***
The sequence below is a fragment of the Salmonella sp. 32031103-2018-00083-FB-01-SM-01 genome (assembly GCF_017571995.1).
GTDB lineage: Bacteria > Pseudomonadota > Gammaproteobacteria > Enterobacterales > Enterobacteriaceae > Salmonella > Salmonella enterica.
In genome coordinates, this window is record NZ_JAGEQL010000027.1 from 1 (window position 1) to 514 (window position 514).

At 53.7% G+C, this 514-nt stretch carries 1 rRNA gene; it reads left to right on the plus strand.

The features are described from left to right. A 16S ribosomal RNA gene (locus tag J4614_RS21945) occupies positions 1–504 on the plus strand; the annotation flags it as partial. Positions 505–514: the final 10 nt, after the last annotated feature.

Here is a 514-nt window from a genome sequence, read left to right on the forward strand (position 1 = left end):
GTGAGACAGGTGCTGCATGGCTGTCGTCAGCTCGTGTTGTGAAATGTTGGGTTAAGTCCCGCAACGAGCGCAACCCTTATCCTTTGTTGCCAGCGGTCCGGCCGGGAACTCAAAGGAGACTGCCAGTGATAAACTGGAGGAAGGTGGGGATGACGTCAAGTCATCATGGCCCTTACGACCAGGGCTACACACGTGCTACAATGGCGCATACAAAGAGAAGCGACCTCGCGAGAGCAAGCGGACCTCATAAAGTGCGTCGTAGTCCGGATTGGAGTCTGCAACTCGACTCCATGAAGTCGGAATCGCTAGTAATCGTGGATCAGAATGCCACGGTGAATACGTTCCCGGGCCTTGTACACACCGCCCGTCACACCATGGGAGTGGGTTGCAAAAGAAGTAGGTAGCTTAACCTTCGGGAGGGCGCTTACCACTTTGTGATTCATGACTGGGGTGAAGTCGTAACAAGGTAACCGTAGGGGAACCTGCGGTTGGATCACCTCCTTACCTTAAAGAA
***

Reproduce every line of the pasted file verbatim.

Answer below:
The sequence below is a fragment of the Salmonella sp. 32031103-2018-00083-FB-01-SM-01 genome (assembly GCF_017571995.1).
GTDB lineage: Bacteria > Pseudomonadota > Gammaproteobacteria > Enterobacterales > Enterobacteriaceae > Salmonella > Salmonella enterica.
In genome coordinates, this window is record NZ_JAGEQL010000027.1 from 1 (window position 1) to 514 (window position 514).

At 53.7% G+C, this 514-nt stretch carries 1 rRNA gene; it reads left to right on the plus strand.

The features are described from left to right. A 16S ribosomal RNA gene (locus tag J4614_RS21945) occupies positions 1–504 on the plus strand; the annotation flags it as partial. Positions 505–514: the final 10 nt, after the last annotated feature.

Here is a 514-nt window from a genome sequence, read left to right on the forward strand (position 1 = left end):
GTGAGACAGGTGCTGCATGGCTGTCGTCAGCTCGTGTTGTGAAATGTTGGGTTAAGTCCCGCAACGAGCGCAACCCTTATCCTTTGTTGCCAGCGGTCCGGCCGGGAACTCAAAGGAGACTGCCAGTGATAAACTGGAGGAAGGTGGGGATGACGTCAAGTCATCATGGCCCTTACGACCAGGGCTACACACGTGCTACAATGGCGCATACAAAGAGAAGCGACCTCGCGAGAGCAAGCGGACCTCATAAAGTGCGTCGTAGTCCGGATTGGAGTCTGCAACTCGACTCCATGAAGTCGGAATCGCTAGTAATCGTGGATCAGAATGCCACGGTGAATACGTTCCCGGGCCTTGTACACACCGCCCGTCACACCATGGGAGTGGGTTGCAAAAGAAGTAGGTAGCTTAACCTTCGGGAGGGCGCTTACCACTTTGTGATTCATGACTGGGGTGAAGTCGTAACAAGGTAACCGTAGGGGAACCTGCGGTTGGATCACCTCCTTACCTTAAAGAA